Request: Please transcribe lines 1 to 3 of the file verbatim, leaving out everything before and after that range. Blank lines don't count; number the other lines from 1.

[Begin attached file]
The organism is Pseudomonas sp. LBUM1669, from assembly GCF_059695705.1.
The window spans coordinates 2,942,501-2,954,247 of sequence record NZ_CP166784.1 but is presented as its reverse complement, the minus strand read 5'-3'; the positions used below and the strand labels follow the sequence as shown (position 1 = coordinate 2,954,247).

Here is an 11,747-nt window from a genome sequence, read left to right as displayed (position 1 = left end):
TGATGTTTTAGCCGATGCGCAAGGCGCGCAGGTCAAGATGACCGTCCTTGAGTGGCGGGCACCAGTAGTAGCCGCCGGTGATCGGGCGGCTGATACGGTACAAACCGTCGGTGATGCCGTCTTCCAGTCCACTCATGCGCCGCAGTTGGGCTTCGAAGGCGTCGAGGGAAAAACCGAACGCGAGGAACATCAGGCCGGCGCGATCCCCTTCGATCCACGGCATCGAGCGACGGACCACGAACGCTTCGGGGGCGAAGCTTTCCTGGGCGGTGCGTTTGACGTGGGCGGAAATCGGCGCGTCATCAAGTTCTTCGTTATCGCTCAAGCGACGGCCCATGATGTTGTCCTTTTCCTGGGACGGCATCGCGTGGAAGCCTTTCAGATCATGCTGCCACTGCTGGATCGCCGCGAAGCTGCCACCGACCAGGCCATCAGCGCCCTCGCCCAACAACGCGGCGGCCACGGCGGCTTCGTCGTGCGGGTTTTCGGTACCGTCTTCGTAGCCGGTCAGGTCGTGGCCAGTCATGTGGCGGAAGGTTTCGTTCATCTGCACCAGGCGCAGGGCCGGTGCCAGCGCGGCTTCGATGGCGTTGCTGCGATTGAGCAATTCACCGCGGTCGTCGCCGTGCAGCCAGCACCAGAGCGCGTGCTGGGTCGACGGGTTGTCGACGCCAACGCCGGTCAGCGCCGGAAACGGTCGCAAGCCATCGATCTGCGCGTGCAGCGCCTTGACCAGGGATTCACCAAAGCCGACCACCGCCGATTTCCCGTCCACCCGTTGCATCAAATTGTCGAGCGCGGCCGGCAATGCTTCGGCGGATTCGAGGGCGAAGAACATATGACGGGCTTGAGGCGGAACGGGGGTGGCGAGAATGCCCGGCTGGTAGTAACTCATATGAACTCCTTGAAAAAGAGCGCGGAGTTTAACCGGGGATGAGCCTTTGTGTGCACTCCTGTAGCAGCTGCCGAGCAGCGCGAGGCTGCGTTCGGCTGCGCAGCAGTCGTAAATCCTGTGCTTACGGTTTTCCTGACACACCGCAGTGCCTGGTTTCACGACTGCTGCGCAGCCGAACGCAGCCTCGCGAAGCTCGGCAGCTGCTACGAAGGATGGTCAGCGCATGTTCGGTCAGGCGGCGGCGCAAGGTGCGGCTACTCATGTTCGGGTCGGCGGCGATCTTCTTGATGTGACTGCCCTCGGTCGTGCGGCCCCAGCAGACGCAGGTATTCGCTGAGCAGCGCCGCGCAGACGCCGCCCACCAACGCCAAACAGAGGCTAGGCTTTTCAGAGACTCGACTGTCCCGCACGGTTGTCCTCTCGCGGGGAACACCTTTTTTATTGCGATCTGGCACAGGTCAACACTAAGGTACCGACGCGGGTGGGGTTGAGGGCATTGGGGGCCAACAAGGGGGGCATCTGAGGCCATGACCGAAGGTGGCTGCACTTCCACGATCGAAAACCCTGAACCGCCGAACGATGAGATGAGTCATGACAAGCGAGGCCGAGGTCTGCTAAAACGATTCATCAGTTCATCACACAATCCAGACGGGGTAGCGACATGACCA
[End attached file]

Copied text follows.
The organism is Pseudomonas sp. LBUM1669, from assembly GCF_059695705.1.
The window spans coordinates 2,942,501-2,954,247 of sequence record NZ_CP166784.1 but is presented as its reverse complement, the minus strand read 5'-3'; the positions used below and the strand labels follow the sequence as shown (position 1 = coordinate 2,954,247).

Here is an 11,747-nt window from a genome sequence, read left to right as displayed (position 1 = left end):